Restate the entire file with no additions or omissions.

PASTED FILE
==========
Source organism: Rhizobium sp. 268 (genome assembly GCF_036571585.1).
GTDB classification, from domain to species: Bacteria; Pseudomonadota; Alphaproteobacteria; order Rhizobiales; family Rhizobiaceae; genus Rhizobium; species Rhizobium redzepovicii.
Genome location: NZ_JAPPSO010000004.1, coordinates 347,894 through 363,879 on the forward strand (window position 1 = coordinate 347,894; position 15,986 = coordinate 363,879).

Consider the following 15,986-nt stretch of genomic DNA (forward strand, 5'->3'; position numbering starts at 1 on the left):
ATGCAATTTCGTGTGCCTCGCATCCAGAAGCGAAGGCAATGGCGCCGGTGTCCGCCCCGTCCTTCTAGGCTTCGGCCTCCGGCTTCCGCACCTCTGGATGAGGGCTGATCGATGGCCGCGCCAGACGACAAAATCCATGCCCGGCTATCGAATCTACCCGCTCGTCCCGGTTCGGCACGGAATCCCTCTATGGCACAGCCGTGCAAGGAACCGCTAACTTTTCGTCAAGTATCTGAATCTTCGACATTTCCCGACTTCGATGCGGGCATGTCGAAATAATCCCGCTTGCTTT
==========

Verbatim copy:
Source organism: Rhizobium sp. 268 (genome assembly GCF_036571585.1).
GTDB classification, from domain to species: Bacteria; Pseudomonadota; Alphaproteobacteria; order Rhizobiales; family Rhizobiaceae; genus Rhizobium; species Rhizobium redzepovicii.
Genome location: NZ_JAPPSO010000004.1, coordinates 347,894 through 363,879 on the forward strand (window position 1 = coordinate 347,894; position 15,986 = coordinate 363,879).

Consider the following 15,986-nt stretch of genomic DNA (forward strand, 5'->3'; position numbering starts at 1 on the left):
ATGCAATTTCGTGTGCCTCGCATCCAGAAGCGAAGGCAATGGCGCCGGTGTCCGCCCCGTCCTTCTAGGCTTCGGCCTCCGGCTTCCGCACCTCTGGATGAGGGCTGATCGATGGCCGCGCCAGACGACAAAATCCATGCCCGGCTATCGAATCTACCCGCTCGTCCCGGTTCGGCACGGAATCCCTCTATGGCACAGCCGTGCAAGGAACCGCTAACTTTTCGTCAAGTATCTGAATCTTCGACATTTCCCGACTTCGATGCGGGCATGTCGAAATAATCCCGCTTGCTTT